Security of OpenBSD

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Security of OpenBSD

Josef Pospisil
Hey, thank you all for this mailing list.

I have a question regarding the security of OpebBSD.

I am asuming that linux has some mathematics and logic that lets you
get into every system just for e.g. because of portknocking! 
That opens an Interface for people that know the system to do
everything! I also think that linux is not beeing verified ragarding
these paid programer backholes.

Can someone be that kind and explain to me if the whole code of OpenBSD
was checked at least once since the openBSD was founded? That there are
no backholes like i was describing?

It would be beautifull if someone could answer me!

Greetings

Josef Pospisil


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Re: Security of OpenBSD

R0me0 ***
I think the OpenBSD code review is taken so seriously thank is more than a
good practice matter.

https://www.openbsd.org/security.html




Em seg, 3 de jun de 2019 às 22:33, Josef Pospisil <[hidden email]>
escreveu:

> Hey, thank you all for this mailing list.
>
> I have a question regarding the security of OpebBSD.
>
> I am asuming that linux has some mathematics and logic that lets you
> get into every system just for e.g. because of portknocking!
> That opens an Interface for people that know the system to do
> everything! I also think that linux is not beeing verified ragarding
> these paid programer backholes.
>
> Can someone be that kind and explain to me if the whole code of OpenBSD
> was checked at least once since the openBSD was founded? That there are
> no backholes like i was describing?
>
> It would be beautifull if someone could answer me!
>
> Greetings
>
> Josef Pospisil
>
>
>
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Re: Security of OpenBSD

Peter Nicolai Mathias Hansteen
In reply to this post by Josef Pospisil

> 4. jun. 2019 kl. 00:32 skrev Josef Pospisil <[hidden email]>:
>
> Can someone be that kind and explain to me if the whole code of OpenBSD
> was checked at least once since the openBSD was founded? That there are
> no backholes like i was describing?

Code auditing (aka ‘reading the code like the devil reads the Bible’) is very much part of the project lifestyle. A good place to start for taking in how the project works is the project website itself, start at the top with the project goals page http://www.openbsd.org/goals.html and work your way through at your own pace.

There are of course other, less official propaganda presentations like my own «OpenBSD and you» (https://home.nuug.no/~peter/openbsd_and_you/) that will if nothing else show you highlights I thought important while composing a user group presentation (and some minor brushups since then), with links to further info.

- Peter


Peter N. M. Hansteen, member of the first RFC 1149 implementation team
http://bsdly.blogspot.com/ http://www.bsdly.net/ http://www.nuug.no/
"Remember to set the evil bit on all malicious network traffic"
delilah spamd[29949]: 85.152.224.147: disconnected after 42673 seconds.





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Re: Security of OpenBSD

Stuart Henderson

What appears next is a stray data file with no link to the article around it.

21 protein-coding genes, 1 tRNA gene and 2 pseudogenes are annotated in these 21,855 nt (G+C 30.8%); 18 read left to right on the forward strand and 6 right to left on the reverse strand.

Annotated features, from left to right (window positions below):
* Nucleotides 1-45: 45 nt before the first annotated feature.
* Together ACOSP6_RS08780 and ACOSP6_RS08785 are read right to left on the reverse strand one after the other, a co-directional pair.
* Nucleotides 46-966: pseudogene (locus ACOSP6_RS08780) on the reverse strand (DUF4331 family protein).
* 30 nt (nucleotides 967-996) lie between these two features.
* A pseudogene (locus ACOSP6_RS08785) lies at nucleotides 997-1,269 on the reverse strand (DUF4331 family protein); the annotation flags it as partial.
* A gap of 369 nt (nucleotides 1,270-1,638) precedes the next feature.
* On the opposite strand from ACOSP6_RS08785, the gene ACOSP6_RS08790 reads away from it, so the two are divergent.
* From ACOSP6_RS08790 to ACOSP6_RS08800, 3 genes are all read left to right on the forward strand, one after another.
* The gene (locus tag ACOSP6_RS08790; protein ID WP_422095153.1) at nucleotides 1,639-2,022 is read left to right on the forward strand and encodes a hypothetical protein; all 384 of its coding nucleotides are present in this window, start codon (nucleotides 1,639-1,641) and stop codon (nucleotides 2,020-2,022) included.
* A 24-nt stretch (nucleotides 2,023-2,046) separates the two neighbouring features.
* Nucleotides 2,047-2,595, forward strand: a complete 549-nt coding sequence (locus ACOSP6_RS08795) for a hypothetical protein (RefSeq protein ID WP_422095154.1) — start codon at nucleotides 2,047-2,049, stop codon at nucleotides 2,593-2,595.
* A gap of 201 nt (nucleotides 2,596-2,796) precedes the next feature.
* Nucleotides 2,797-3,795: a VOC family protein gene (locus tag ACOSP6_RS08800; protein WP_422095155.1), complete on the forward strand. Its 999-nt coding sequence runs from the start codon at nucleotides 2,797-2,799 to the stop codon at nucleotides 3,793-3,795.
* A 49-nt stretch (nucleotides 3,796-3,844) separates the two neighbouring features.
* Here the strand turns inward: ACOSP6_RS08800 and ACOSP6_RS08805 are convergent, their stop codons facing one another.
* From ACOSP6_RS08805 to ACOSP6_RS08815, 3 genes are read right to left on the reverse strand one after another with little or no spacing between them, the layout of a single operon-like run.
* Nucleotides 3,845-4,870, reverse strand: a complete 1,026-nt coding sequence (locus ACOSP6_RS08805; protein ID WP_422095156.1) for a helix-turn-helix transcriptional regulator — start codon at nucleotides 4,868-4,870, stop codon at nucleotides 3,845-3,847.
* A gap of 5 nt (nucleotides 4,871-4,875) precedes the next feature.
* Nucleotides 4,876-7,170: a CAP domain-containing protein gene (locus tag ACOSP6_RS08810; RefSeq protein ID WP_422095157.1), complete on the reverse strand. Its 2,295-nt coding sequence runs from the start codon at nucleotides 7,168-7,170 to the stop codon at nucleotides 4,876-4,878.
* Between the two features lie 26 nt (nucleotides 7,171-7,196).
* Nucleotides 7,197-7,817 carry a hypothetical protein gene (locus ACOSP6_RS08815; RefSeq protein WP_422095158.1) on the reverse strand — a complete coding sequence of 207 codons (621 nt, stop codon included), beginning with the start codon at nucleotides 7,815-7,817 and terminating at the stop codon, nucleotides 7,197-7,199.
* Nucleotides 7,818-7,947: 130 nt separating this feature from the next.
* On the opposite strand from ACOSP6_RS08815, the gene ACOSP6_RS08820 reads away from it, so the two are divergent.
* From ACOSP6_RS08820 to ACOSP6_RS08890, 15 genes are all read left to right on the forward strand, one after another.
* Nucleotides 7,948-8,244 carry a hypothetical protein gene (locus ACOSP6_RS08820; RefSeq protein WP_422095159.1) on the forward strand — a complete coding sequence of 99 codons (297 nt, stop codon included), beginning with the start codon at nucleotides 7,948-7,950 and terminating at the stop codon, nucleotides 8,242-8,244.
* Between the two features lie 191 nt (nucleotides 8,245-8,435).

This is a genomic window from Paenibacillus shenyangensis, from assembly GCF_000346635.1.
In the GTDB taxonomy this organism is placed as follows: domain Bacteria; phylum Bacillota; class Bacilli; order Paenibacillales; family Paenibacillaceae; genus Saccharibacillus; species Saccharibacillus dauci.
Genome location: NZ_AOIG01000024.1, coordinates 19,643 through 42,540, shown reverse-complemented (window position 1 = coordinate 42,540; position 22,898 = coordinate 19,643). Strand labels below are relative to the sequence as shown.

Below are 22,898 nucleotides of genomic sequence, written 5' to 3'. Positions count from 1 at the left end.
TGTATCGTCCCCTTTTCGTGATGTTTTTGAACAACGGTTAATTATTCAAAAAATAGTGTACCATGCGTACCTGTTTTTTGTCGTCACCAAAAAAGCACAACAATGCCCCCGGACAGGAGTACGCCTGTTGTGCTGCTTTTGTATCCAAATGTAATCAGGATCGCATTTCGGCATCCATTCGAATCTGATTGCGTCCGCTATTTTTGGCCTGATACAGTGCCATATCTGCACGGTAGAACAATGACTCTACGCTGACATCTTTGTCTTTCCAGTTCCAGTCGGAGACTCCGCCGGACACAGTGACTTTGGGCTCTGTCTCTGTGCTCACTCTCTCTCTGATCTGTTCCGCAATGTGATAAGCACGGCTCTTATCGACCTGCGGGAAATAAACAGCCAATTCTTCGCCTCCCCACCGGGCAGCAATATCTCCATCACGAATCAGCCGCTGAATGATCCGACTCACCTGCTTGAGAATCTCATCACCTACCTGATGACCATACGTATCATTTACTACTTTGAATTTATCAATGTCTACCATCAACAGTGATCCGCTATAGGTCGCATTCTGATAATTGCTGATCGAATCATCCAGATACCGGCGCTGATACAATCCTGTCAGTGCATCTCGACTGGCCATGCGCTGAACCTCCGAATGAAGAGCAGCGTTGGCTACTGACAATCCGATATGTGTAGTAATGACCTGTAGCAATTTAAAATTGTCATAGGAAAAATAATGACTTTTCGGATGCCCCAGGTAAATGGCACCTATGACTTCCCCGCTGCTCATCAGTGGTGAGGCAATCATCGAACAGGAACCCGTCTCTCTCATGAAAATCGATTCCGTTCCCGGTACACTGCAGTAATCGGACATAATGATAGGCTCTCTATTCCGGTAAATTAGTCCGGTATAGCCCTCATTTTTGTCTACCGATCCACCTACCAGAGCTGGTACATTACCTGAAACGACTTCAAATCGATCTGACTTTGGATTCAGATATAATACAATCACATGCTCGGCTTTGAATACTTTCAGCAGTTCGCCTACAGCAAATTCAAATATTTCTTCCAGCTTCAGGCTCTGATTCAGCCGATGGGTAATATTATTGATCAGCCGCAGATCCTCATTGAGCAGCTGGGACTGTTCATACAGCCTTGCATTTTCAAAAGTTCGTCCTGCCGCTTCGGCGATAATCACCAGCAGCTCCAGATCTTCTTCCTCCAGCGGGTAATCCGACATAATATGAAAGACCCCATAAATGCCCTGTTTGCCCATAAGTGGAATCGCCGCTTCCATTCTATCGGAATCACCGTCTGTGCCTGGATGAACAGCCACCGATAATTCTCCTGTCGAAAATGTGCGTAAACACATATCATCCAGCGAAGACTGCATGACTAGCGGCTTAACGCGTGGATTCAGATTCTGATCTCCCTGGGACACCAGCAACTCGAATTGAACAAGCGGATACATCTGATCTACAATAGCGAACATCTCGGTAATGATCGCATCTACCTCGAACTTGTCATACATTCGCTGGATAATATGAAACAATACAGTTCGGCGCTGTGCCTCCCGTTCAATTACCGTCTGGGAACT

In reply to this post by Josef Pospisil
On 2019-06-03, Josef Pospisil <[hidden email]> wrote:
> Hey, thank you all for this mailing list.
>
> I have a question regarding the security of OpebBSD.

You can't really trust an answer to this question. What if somebody put
in a backdoor but they're the person who answers saying everything's fine?

> I am asuming that linux has some mathematics and logic that lets you
> get into every system just for e.g. because of portknocking! 
> That opens an Interface for people that know the system to do
> everything! I also think that linux is not beeing verified ragarding
> these paid programer backholes.
>
> Can someone be that kind and explain to me if the whole code of OpenBSD
> was checked at least once since the openBSD was founded? That there are
> no backholes like i was describing?

OpenBSD's own code generally gets a fair bit of review (and, importantly,
tries to avoid practices which are considered unsafe). One can't say
the same about all 3rd party code in the OS (including the compiler
toolchain) though obviously we try to avoid junk software.

The existence of bugs like "heartbleed" shows that code review doesn't
always find things in time anyway. Was it a backdoor or "just a bug"?
Who can tell? And on another level there are various CPU bugs like the
Intel ones that have been discovered over the last couple of years, it
all comes down to "who do you trust?"

Also see Ken Thompson's classic paper, "Reflections on Trusting Trust",
especially the moral.


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Re: Security of OpenBSD

ropers
On 04/06/2019, Stuart Henderson <[hidden email]> wrote:
> Also see Ken Thompson's classic paper, "Reflections on Trusting Trust",
> especially the moral.

That moral brought back memories of The Hacker Crackdown by Bruce
Sterling, which is freely available online and which I'd happily
recommend to anyone remotely interested.
Sterling's non-fiction book recounts how what Thompson described as
"an explosive situation brewing" actually played out in practice.
That's history now, but it's recent history and still relevant, as
well as entertaining to read about:

https://en.wikipedia.org/wiki/The_Hacker_Crackdown#External_links

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Re: Security of OpenBSD

lists-2
In reply to this post by Josef Pospisil
Mon, 3 Jun 2019 22:32:16 +0000 Josef Pospisil <[hidden email]>
> Hey, thank you all for this mailing list.
>
> I have a question regarding the security of OpebBSD.

See https://www.openbsd.org/security.html